Some education debates focus on BIG questions:
high structure vs. low structure pedagogy?
technology: good or bad?
how much should teachers focus on emotions?
Other debatess focus on narrower topics. For instance: cold calling. (“Cold calling” means “calling on student who haven’t raised their hands.”)
Proponents generally see several benefits:
Cold calling helps broaden check-for-understanding strategies. That is: it lets teachers know that MANY students understand, not just those who raise their hands.
It increases accountability.
It adds classroom variety.
And so forth.
Opponents likewise raise several concerns. Primarily:
Cold-calling could stress students out — even the ones not being cold called. That is: even the possibility that I might be called on could addle me.
Also, cold calling signals a particular power dynamic — one that runs contrary to many school philosophies.
Because both sides focus on different measures of success or peril, this debate can be difficult to resolve.
The Story So Far
Back in 2020, a friend asked about the cold calling debate. I looked for research, and –honestly — didn’t find much. The result of that search was this blog post.
In brief, the only study I found (focusing on college sophmores) found more benefits and fewer perils.
Students who had been cold-called a) asked more questions later on, and b) felt less stress.
But, one study is just one study. And, if you don’t teach college sophomores, you might not want to rely on research with that age group.
Research might offer teachers useful guidance, but we shouldn’t accept all research without asking a few questions.
One way to ensure we’re getting GOOD research-based advice is to look for wide ranges of evidence: evidence from…
… primary school AND high school
… science class AND history class
… small AND large school
… Stockholm AND Johannesburg
And so forth.
Similarly, teachers should feel especially confident when reseachers use different methodologies to explore their questions.
For this reason, I was especially pleased to find a cold-calling study published just last year.
This study doesn’t go in for random distribution or control groups (staples of other research paradigms). Instead, it uses a technique called “multimodal interaction analysis.”
I haven’t run into this technique before, so I’m honestly a newbie here. But the headline is: researchers used videotapes to study 86 cold-calling interactions.
In their analysis, the break the interaction down into a second-by-second record — noting the spoken words, the hand gestures, the length of pauses, the direction of the teacher’s gaze. (In some ways, it reminds me of Nuthall’s The Hidden Lives of Learners.)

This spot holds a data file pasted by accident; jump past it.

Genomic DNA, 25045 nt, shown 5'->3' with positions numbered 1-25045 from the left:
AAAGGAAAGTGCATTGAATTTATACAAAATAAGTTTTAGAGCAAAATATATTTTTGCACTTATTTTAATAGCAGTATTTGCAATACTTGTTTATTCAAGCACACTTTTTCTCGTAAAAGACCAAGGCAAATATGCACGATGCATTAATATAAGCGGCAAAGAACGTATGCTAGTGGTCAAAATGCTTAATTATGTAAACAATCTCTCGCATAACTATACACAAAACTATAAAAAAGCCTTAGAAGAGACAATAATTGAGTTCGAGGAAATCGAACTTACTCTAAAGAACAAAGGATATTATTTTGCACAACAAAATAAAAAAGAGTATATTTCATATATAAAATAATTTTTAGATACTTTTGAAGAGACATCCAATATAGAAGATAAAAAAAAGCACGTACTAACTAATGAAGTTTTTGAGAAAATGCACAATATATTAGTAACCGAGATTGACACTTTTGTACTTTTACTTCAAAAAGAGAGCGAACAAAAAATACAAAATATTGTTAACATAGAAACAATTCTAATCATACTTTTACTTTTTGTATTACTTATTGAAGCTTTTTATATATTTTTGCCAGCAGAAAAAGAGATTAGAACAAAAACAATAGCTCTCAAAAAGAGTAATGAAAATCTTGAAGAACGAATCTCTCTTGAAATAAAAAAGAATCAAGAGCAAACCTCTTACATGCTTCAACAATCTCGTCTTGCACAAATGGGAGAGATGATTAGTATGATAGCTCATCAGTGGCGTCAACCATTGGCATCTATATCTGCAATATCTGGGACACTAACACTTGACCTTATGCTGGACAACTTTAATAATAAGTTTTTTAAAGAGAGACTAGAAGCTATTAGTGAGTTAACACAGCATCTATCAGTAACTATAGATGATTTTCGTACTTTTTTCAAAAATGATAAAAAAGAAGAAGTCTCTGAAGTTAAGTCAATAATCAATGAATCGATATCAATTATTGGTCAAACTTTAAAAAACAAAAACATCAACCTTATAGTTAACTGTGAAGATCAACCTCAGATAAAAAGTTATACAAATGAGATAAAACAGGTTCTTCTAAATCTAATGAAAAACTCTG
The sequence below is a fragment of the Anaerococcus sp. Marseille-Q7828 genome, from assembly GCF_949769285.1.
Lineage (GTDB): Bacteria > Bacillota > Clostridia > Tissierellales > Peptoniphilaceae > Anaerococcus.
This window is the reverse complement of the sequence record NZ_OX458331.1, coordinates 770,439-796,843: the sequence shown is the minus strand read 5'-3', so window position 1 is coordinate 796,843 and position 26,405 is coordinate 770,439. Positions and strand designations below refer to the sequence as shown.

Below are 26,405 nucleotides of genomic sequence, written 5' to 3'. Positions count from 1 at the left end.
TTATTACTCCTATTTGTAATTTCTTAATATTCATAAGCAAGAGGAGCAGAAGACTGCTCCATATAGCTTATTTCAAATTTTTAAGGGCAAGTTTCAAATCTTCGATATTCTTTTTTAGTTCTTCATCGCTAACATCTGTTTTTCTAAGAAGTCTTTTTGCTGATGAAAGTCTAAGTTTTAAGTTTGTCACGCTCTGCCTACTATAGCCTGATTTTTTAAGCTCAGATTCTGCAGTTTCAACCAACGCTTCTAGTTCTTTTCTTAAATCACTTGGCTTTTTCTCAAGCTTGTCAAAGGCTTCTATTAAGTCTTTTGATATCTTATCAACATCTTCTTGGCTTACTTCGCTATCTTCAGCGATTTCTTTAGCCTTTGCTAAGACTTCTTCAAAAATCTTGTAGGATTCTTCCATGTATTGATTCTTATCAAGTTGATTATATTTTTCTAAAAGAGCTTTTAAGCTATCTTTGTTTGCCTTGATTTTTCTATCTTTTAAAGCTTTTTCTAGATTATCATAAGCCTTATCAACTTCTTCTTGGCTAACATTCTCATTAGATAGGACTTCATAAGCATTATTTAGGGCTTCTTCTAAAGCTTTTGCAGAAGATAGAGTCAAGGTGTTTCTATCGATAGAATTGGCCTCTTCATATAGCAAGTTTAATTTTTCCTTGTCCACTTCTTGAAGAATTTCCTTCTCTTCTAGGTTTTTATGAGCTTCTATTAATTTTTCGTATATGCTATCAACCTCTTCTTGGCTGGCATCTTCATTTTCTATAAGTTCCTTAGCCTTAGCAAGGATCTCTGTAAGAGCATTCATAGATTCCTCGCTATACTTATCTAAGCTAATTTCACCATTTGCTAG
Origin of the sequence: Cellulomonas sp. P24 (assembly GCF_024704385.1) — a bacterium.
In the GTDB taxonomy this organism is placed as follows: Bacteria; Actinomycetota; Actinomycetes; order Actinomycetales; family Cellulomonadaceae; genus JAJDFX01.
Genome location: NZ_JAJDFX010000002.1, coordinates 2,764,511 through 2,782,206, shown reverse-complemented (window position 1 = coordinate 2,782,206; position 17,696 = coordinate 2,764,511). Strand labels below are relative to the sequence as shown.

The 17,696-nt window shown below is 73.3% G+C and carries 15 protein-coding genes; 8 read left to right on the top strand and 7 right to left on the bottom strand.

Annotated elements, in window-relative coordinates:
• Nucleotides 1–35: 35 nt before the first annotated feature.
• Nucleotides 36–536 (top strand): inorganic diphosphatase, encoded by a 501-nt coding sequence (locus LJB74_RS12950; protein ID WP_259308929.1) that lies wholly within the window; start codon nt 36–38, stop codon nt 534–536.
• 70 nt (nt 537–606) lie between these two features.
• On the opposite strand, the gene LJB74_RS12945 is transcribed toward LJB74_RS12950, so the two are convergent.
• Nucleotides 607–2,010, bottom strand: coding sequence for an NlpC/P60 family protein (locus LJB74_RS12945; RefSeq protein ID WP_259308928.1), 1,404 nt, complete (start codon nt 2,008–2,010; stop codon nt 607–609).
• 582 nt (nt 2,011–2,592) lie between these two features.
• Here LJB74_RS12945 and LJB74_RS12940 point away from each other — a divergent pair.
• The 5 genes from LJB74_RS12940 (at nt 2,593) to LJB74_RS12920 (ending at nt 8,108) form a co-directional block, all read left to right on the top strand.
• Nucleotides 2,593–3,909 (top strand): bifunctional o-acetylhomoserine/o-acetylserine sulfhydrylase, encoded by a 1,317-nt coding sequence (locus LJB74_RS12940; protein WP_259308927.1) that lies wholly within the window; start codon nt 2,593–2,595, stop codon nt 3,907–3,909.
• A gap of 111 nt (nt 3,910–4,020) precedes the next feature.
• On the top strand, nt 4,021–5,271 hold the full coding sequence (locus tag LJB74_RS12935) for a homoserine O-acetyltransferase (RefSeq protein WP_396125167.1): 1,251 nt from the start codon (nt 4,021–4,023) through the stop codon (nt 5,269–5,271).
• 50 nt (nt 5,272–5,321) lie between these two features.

Heck, they even keep track of the teacher’s use of modal verbs. (No, I’m not entirely sure what modal verbs are in German.)
By tracking the interactions with such extraordinary precision, they’re able to look for nuances and patterns that go beyond simply: “the teacher did or didn’t cold call.”
Perhaps unsurprisingly, the study’s broad conclusion sounds like this: details matter.
The researchers offer a detailed analysis of one cold call, showing how the teacher’s build up to the moment created just the right support, and just the right tone, for the student to succeed.
They likewise detailed another cold call where the teacher’s body language and borderline insulting framing (“do you dare to answer?”) seem to have alarmed a shy student in monosyllables.
By implication, this research suggests that both opponents and proponents are missing a key point.
We needn’t ask: “is cold calling good or bad?”
Instead, we should ask: “what precise actions — what words, what gestures, what habits — set the student up for a positive interaction? Which precise actions do the opposite?”
Once we get good answers, we can focus and practice! Let’s do more of the good stuff, and less of the harmful stuff.
“Is cold calling good or bad?” is probably the wrong question.
Recent research focusing on nuances of technique suggests that teachers can reduce the perils of cold calling to foster participation and enhance learning.
Morek, M., Heller, V., & Kinalzik, N. (2022). Engaging ‘silent’students in classroom discussions: a micro-analytic view on teachers’ embodied enactments of cold-calling practices. Language and Education, 1-19.